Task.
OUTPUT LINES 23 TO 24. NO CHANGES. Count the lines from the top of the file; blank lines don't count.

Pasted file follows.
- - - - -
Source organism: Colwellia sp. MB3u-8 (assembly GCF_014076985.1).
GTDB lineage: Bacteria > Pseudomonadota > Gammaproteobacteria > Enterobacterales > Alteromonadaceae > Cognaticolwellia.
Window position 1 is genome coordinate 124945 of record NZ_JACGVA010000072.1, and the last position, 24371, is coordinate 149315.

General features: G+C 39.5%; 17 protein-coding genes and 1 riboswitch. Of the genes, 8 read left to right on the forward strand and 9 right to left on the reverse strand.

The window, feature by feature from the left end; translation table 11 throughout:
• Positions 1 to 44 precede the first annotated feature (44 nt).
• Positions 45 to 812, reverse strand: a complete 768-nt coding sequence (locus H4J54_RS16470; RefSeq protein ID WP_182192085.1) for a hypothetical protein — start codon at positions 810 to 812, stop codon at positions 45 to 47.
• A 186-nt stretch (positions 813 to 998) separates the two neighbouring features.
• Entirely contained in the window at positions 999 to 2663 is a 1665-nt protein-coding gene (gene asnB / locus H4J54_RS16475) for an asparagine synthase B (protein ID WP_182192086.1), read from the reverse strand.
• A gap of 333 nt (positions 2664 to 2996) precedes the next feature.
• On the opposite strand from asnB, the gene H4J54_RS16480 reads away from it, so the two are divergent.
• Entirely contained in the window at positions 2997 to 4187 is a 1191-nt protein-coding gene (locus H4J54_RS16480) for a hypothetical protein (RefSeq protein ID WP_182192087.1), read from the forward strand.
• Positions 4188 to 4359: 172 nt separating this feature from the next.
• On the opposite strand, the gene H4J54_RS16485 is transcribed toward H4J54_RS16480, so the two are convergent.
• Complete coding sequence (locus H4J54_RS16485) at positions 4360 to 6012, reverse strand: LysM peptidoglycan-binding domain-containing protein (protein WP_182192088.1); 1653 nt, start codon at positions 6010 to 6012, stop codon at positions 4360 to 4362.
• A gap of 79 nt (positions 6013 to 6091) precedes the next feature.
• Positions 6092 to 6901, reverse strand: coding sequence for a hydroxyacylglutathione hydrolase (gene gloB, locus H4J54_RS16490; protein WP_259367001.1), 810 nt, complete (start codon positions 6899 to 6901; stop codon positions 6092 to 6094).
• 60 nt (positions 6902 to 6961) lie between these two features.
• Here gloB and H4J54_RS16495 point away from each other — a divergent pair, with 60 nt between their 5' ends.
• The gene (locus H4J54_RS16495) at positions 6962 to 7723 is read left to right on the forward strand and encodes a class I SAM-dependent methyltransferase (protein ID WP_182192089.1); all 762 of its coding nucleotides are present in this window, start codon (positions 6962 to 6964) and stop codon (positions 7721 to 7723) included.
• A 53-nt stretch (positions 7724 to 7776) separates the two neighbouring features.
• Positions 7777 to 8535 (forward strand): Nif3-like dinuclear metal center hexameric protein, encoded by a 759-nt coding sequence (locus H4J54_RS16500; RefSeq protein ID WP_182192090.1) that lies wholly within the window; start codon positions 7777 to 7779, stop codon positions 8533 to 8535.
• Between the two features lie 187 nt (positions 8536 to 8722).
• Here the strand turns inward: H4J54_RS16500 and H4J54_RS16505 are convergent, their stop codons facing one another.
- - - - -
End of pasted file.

• Between the two features lie 187 nt (positions 8536 to 8722).
• Here the strand turns inward: H4J54_RS16500 and H4J54_RS16505 are convergent, their stop codons facing one another.